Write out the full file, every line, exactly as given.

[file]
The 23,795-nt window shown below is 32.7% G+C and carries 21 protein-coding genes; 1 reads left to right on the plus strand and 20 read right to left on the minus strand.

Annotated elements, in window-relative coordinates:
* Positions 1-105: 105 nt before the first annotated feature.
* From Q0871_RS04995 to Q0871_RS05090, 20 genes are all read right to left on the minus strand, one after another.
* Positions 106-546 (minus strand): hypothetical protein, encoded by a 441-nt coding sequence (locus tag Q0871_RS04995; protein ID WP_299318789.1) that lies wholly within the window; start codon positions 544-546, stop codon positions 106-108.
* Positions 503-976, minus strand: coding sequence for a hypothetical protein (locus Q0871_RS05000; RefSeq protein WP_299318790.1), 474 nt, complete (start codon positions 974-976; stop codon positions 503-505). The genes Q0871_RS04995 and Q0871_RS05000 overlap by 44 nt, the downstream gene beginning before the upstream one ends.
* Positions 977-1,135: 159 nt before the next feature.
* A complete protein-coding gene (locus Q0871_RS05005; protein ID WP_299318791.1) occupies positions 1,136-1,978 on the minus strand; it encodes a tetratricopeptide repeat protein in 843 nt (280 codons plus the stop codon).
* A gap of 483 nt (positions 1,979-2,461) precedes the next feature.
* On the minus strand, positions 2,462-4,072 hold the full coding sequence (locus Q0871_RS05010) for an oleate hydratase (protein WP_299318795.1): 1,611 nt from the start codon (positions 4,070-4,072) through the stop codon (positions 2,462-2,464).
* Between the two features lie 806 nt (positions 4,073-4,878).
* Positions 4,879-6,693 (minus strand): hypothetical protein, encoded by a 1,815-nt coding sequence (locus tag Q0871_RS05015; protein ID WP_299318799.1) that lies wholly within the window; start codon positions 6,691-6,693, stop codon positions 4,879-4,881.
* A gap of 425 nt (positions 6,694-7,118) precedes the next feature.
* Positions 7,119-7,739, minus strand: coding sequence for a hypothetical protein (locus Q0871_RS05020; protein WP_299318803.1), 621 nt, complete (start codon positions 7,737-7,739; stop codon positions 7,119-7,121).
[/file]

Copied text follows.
The 23,795-nt window shown below is 32.7% G+C and carries 21 protein-coding genes; 1 reads left to right on the plus strand and 20 read right to left on the minus strand.

Annotated elements, in window-relative coordinates:
* Positions 1-105: 105 nt before the first annotated feature.
* From Q0871_RS04995 to Q0871_RS05090, 20 genes are all read right to left on the minus strand, one after another.
* Positions 106-546 (minus strand): hypothetical protein, encoded by a 441-nt coding sequence (locus tag Q0871_RS04995; protein ID WP_299318789.1) that lies wholly within the window; start codon positions 544-546, stop codon positions 106-108.
* Positions 503-976, minus strand: coding sequence for a hypothetical protein (locus Q0871_RS05000; RefSeq protein WP_299318790.1), 474 nt, complete (start codon positions 974-976; stop codon positions 503-505). The genes Q0871_RS04995 and Q0871_RS05000 overlap by 44 nt, the downstream gene beginning before the upstream one ends.
* Positions 977-1,135: 159 nt before the next feature.
* A complete protein-coding gene (locus Q0871_RS05005; protein ID WP_299318791.1) occupies positions 1,136-1,978 on the minus strand; it encodes a tetratricopeptide repeat protein in 843 nt (280 codons plus the stop codon).
* A gap of 483 nt (positions 1,979-2,461) precedes the next feature.
* On the minus strand, positions 2,462-4,072 hold the full coding sequence (locus Q0871_RS05010) for an oleate hydratase (protein WP_299318795.1): 1,611 nt from the start codon (positions 4,070-4,072) through the stop codon (positions 2,462-2,464).
* Between the two features lie 806 nt (positions 4,073-4,878).
* Positions 4,879-6,693 (minus strand): hypothetical protein, encoded by a 1,815-nt coding sequence (locus tag Q0871_RS05015; protein ID WP_299318799.1) that lies wholly within the window; start codon positions 6,691-6,693, stop codon positions 4,879-4,881.
* A gap of 425 nt (positions 6,694-7,118) precedes the next feature.
* Positions 7,119-7,739, minus strand: coding sequence for a hypothetical protein (locus Q0871_RS05020; protein WP_299318803.1), 621 nt, complete (start codon positions 7,737-7,739; stop codon positions 7,119-7,121).